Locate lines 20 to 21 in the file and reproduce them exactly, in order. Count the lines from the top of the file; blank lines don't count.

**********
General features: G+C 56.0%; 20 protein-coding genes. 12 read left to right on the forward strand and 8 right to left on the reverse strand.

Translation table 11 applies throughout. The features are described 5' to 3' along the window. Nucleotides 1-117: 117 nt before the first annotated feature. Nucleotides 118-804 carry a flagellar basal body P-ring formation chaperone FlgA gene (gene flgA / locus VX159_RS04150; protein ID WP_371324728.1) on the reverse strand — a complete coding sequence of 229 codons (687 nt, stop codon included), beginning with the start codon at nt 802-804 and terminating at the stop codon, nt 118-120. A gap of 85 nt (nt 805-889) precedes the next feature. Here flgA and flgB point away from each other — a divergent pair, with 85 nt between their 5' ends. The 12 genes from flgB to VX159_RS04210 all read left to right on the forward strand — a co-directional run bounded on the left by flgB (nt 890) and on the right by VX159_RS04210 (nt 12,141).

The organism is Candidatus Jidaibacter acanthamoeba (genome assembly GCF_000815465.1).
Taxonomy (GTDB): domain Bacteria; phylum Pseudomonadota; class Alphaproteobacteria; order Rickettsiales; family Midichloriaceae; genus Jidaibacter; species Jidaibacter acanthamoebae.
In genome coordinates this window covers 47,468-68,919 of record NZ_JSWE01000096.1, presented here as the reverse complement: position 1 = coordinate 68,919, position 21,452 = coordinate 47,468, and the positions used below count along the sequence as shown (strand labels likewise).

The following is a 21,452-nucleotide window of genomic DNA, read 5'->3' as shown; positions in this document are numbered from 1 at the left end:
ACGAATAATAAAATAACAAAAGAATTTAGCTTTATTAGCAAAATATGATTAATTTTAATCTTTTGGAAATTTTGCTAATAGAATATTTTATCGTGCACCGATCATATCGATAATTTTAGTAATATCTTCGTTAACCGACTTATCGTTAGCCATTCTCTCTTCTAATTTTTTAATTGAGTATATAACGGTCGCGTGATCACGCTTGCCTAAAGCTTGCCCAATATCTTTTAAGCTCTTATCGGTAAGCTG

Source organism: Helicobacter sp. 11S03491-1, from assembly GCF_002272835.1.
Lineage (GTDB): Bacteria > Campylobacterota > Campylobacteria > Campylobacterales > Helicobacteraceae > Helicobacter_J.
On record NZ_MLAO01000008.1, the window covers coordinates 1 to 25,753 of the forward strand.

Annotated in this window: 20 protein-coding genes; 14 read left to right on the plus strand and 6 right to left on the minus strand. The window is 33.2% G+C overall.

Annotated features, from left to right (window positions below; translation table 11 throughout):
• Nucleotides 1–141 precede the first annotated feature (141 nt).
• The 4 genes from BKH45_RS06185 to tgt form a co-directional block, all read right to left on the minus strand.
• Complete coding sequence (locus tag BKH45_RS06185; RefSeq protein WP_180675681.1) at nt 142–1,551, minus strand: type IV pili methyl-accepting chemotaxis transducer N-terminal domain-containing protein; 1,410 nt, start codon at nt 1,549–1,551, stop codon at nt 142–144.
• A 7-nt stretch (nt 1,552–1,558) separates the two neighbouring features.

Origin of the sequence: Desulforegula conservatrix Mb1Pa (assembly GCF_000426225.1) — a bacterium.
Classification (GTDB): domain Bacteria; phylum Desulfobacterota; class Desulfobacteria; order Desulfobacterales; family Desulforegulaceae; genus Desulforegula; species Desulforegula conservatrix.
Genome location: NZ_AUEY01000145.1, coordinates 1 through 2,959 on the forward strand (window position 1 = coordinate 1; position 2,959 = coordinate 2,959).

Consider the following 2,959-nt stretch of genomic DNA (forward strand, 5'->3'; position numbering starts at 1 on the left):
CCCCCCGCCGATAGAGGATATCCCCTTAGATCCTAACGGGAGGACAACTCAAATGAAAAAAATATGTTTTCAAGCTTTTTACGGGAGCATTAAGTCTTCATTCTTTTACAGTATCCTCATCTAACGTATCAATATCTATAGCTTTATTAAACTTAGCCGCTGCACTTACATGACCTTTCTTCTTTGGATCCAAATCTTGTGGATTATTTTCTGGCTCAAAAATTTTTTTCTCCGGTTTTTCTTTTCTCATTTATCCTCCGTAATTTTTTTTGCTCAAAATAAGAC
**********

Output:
Consider the following 2,959-nt stretch of genomic DNA (forward strand, 5'->3'; position numbering starts at 1 on the left):
CCCCCCGCCGATAGAGGATATCCCCTTAGATCCTAACGGGAGGACAACTCAAATGAAAAAAATATGTTTTCAAGCTTTTTACGGGAGCATTAAGTCTTCATTCTTTTACAGTATCCTCATCTAACGTATCAATATCTATAGCTTTATTAAACTTAGCCGCTGCACTTACATGACCTTTCTTCTTTGGATCCAAATCTTGTGGATTATTTTCTGGCTCAAAAATTTTTTTCTCCGGTTTTTCTTTTCTCATTTATCCTCCGTAATTTTTTTTGCTCAAAATAAGAC